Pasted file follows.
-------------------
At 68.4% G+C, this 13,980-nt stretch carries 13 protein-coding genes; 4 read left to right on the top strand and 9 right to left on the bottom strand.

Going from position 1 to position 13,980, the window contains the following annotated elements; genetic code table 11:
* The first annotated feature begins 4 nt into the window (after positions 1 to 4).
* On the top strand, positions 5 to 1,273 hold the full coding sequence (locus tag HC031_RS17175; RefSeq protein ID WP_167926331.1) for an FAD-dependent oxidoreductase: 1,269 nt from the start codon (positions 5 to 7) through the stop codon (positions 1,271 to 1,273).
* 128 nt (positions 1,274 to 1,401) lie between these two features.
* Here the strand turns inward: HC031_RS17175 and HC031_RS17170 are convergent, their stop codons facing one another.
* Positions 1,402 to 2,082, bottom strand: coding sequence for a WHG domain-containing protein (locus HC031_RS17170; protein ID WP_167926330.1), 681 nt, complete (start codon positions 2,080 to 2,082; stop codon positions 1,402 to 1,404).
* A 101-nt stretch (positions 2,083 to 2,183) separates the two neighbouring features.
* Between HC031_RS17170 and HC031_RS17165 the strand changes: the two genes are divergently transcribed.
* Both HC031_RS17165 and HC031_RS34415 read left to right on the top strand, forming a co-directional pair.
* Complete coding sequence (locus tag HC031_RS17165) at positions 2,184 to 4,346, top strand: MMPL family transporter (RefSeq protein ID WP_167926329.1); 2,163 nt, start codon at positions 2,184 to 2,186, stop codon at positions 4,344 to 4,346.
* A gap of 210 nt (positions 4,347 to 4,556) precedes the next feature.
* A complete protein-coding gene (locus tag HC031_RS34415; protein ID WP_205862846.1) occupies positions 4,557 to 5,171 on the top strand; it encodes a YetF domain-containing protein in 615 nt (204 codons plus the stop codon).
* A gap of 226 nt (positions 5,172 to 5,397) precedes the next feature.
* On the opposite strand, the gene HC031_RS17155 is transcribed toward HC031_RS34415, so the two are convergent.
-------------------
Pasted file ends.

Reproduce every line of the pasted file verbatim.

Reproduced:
At 68.4% G+C, this 13,980-nt stretch carries 13 protein-coding genes; 4 read left to right on the top strand and 9 right to left on the bottom strand.

Going from position 1 to position 13,980, the window contains the following annotated elements; genetic code table 11:
* The first annotated feature begins 4 nt into the window (after positions 1 to 4).
* On the top strand, positions 5 to 1,273 hold the full coding sequence (locus tag HC031_RS17175; RefSeq protein ID WP_167926331.1) for an FAD-dependent oxidoreductase: 1,269 nt from the start codon (positions 5 to 7) through the stop codon (positions 1,271 to 1,273).
* 128 nt (positions 1,274 to 1,401) lie between these two features.
* Here the strand turns inward: HC031_RS17175 and HC031_RS17170 are convergent, their stop codons facing one another.
* Positions 1,402 to 2,082, bottom strand: coding sequence for a WHG domain-containing protein (locus HC031_RS17170; protein ID WP_167926330.1), 681 nt, complete (start codon positions 2,080 to 2,082; stop codon positions 1,402 to 1,404).
* A 101-nt stretch (positions 2,083 to 2,183) separates the two neighbouring features.
* Between HC031_RS17170 and HC031_RS17165 the strand changes: the two genes are divergently transcribed.
* Both HC031_RS17165 and HC031_RS34415 read left to right on the top strand, forming a co-directional pair.
* Complete coding sequence (locus tag HC031_RS17165) at positions 2,184 to 4,346, top strand: MMPL family transporter (RefSeq protein ID WP_167926329.1); 2,163 nt, start codon at positions 2,184 to 2,186, stop codon at positions 4,344 to 4,346.
* A gap of 210 nt (positions 4,347 to 4,556) precedes the next feature.
* A complete protein-coding gene (locus tag HC031_RS34415; protein ID WP_205862846.1) occupies positions 4,557 to 5,171 on the top strand; it encodes a YetF domain-containing protein in 615 nt (204 codons plus the stop codon).
* A gap of 226 nt (positions 5,172 to 5,397) precedes the next feature.
* On the opposite strand, the gene HC031_RS17155 is transcribed toward HC031_RS34415, so the two are convergent.